We Know Devin Nunes Probable Collaborator at the White House: Michael Ellis

on March 22, 2017 in Washington, DC.
WASHINGTON, DC - MARCH 22: House Intelligence Committee Chairman Devin Nunes (R-CA) speaks to reporters after a meeting at the White House March 22, 2017 in Washington, DC. Nunes said that he has seen reports from t... WASHINGTON, DC - MARCH 22: House Intelligence Committee Chairman Devin Nunes (R-CA) speaks to reporters after a meeting at the White House March 22, 2017 in Washington, DC. Nunes said that he has seen reports from the U.S. intelligence agencies that show communication from members of President Trump's transition team and the president himself were incidentally collected. (Photo by Mark Wilson/Getty Images) MORE LESS
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On the House side (and to some but a much lesser extent in the Senate) congressional oversight has been entirely focused on protecting President Trump. With so many key questions ignored and evidence covered up, that leaves an ample to do list of necessary investigations if the Democrats retake control of the House of Representatives in January 2019. Here’s another for the list – it’s about Committee Chair Rep. Devin Nunes and his probable collaborator in the White House.

As I noted last week, at the end of the ‘Memo’ drama Rep. Mike Quigley (D-IL) asked Nunes whether he’d worked with the White House on producing the memo. Nunes evaded the question. He has not followed up with any denial. Yesterday Rep. Adam Schiff said he thinks “it’s very possible his staff worked with the White House and coordinated the whole effort with the White House.” I think he’s right. I’d say it’s highly likely. But who and how?

You don’t need to look long to find the probable point of contact between Nunes and the White House. Michael Ellis is Senior Associate White House Counsel, Special Assistant to the President and Deputy National Security Council Legal Advisor. He’s an intelligence officer in the Naval Reserve. Before he went to work at the White House Counsel’s office he served as Nunes’ General Counsel on the House Intelligence Committee.

That’s a pretty good clue to who Nunes might be in contact with at the White House. But we don’t need to rely on that professional connection. Ellis and Nunes have already done something just like this at least once before. You’ll remember that in early 2017, Mike Flynn directed his protege Ezra Cohen-Watnick to start reviewing what counter-intelligence investigators were finding in the Russia probe. Flynn was one of the primary targets of that probe. So this was highly irregular and not at all legit. That ‘review’ continued after Flynn was fired. Cohen-Watnick eventually took his findings to Don McGahn at the White House Counsel’s office. McGahn told him to stop immediately. Rather than doing so, he went around the Counsel’s office by having Nunes come to the White House in the middle of the night to share their findings. He and a colleague in the Counsel’s office called Nunes late one night and asked him to come to the White House immediately.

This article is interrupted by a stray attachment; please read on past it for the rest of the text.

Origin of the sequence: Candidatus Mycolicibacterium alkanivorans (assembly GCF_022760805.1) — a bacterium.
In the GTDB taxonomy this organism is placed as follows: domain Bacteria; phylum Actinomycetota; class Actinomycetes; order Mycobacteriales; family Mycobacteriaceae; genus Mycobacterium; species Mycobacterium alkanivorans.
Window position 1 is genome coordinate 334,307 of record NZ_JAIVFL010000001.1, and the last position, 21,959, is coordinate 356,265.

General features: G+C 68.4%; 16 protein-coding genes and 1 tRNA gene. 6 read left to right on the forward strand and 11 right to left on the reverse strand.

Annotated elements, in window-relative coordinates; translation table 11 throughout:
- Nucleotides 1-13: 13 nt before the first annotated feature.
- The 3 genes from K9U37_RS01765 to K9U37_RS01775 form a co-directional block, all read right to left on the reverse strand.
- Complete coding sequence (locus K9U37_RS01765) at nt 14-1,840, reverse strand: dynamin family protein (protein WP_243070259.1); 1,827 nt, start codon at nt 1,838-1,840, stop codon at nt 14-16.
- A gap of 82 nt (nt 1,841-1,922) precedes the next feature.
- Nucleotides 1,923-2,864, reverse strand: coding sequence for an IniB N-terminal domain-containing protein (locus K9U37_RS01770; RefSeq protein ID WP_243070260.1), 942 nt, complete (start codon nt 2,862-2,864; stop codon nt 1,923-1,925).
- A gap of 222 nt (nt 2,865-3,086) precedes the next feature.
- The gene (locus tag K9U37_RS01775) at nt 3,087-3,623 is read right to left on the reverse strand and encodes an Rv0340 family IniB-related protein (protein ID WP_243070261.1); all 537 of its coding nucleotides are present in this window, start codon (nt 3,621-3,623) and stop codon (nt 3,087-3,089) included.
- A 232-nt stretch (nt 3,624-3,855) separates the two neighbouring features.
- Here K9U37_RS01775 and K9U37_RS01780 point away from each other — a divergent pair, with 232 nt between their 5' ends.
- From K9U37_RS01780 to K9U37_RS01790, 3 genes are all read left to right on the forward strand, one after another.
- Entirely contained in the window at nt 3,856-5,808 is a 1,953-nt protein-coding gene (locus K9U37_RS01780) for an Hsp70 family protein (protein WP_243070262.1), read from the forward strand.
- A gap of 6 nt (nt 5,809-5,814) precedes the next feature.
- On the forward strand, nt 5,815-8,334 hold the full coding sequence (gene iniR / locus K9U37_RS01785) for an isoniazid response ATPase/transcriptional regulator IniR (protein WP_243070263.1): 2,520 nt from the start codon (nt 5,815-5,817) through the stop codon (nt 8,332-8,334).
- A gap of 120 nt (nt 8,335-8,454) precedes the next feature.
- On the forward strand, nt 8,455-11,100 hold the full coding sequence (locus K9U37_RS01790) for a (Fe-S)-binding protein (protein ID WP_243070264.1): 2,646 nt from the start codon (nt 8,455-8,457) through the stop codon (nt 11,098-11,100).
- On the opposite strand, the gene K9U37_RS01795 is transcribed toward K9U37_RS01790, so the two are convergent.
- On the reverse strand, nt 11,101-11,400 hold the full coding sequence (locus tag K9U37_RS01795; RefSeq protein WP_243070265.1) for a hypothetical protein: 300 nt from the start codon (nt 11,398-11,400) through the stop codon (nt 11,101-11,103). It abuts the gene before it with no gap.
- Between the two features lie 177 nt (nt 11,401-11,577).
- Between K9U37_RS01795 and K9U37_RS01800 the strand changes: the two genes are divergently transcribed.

This was the origin of the “unmasking” conspiracy theory. H.R. McMaster tried to fire Cohen-Watnick when he arrived at the White House. But Steve Bannon and Jared Kushner asked President Trump to prevent McMaster from doing so. Cohen-Watnick was finally fired in August. So who was that colleague in the Counsel’s Office he worked with on his ‘review’ and his work with Nunes? Michael Ellis. Nunes bizarrely referred to Cohen-Watnick and Ellis as “whistleblowers” and refused to divulge their identities. But they were finally identified in press reports.

In other words, Ellis already did close to the exact same thing with his former boss Nunes. It’s a pattern of conduct if you will. In that earlier instance, Nunes was a conduit for bogus findings meant to discredit the Russia probe – findings Don McGahn was able to recognize as potential obstruction and quickly shut down. They took it to Nunes. It seems quite likely that something like this happened in this case too.

When the House gets around to doing real executive branch oversight, hopefully in January 2019, this should be high on the list of things to get to the bottom of.

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